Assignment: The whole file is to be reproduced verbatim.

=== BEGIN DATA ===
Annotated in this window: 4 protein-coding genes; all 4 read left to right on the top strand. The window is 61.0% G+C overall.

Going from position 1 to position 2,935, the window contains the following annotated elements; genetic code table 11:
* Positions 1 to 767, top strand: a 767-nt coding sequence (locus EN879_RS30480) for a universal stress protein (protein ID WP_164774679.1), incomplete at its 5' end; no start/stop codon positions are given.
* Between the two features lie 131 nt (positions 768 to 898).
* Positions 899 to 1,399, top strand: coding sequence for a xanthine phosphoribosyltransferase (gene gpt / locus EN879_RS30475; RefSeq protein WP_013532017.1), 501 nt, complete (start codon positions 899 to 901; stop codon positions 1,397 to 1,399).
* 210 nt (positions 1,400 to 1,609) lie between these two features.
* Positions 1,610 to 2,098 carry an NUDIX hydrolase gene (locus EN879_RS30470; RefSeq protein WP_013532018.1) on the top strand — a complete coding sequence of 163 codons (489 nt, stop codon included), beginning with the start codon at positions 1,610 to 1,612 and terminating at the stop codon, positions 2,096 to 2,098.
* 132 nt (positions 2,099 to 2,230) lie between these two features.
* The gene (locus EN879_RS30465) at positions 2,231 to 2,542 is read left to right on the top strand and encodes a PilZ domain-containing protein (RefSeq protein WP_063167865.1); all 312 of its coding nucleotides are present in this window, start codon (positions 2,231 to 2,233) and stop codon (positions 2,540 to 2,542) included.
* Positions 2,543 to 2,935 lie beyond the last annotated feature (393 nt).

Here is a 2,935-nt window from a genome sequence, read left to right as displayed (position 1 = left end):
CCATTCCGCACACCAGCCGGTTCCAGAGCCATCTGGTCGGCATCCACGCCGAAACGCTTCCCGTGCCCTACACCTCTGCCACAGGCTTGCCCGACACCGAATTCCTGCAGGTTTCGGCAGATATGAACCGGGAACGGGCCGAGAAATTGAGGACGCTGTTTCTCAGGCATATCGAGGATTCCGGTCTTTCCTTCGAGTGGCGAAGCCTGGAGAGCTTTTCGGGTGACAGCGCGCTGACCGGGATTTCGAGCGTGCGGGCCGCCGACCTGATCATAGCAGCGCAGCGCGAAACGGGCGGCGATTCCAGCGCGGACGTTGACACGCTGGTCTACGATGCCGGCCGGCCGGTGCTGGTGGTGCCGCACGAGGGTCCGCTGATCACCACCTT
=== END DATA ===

Annotated in this window: 4 protein-coding genes; all 4 read left to right on the top strand. The window is 61.0% G+C overall.

Going from position 1 to position 2,935, the window contains the following annotated elements; genetic code table 11:
* Positions 1 to 767, top strand: a 767-nt coding sequence (locus EN879_RS30480) for a universal stress protein (protein ID WP_164774679.1), incomplete at its 5' end; no start/stop codon positions are given.
* Between the two features lie 131 nt (positions 768 to 898).
* Positions 899 to 1,399, top strand: coding sequence for a xanthine phosphoribosyltransferase (gene gpt / locus EN879_RS30475; RefSeq protein WP_013532017.1), 501 nt, complete (start codon positions 899 to 901; stop codon positions 1,397 to 1,399).
* 210 nt (positions 1,400 to 1,609) lie between these two features.
* Positions 1,610 to 2,098 carry an NUDIX hydrolase gene (locus EN879_RS30470; RefSeq protein WP_013532018.1) on the top strand — a complete coding sequence of 163 codons (489 nt, stop codon included), beginning with the start codon at positions 1,610 to 1,612 and terminating at the stop codon, positions 2,096 to 2,098.
* 132 nt (positions 2,099 to 2,230) lie between these two features.
* The gene (locus EN879_RS30465) at positions 2,231 to 2,542 is read left to right on the top strand and encodes a PilZ domain-containing protein (RefSeq protein WP_063167865.1); all 312 of its coding nucleotides are present in this window, start codon (positions 2,231 to 2,233) and stop codon (positions 2,540 to 2,542) included.
* Positions 2,543 to 2,935 lie beyond the last annotated feature (393 nt).

Here is a 2,935-nt window from a genome sequence, read left to right as displayed (position 1 = left end):
CCATTCCGCACACCAGCCGGTTCCAGAGCCATCTGGTCGGCATCCACGCCGAAACGCTTCCCGTGCCCTACACCTCTGCCACAGGCTTGCCCGACACCGAATTCCTGCAGGTTTCGGCAGATATGAACCGGGAACGGGCCGAGAAATTGAGGACGCTGTTTCTCAGGCATATCGAGGATTCCGGTCTTTCCTTCGAGTGGCGAAGCCTGGAGAGCTTTTCGGGTGACAGCGCGCTGACCGGGATTTCGAGCGTGCGGGCCGCCGACCTGATCATAGCAGCGCAGCGCGAAACGGGCGGCGATTCCAGCGCGGACGTTGACACGCTGGTCTACGATGCCGGCCGGCCGGTGCTGGTGGTGCCGCACGAGGGTCCGCTGATCACCACCTT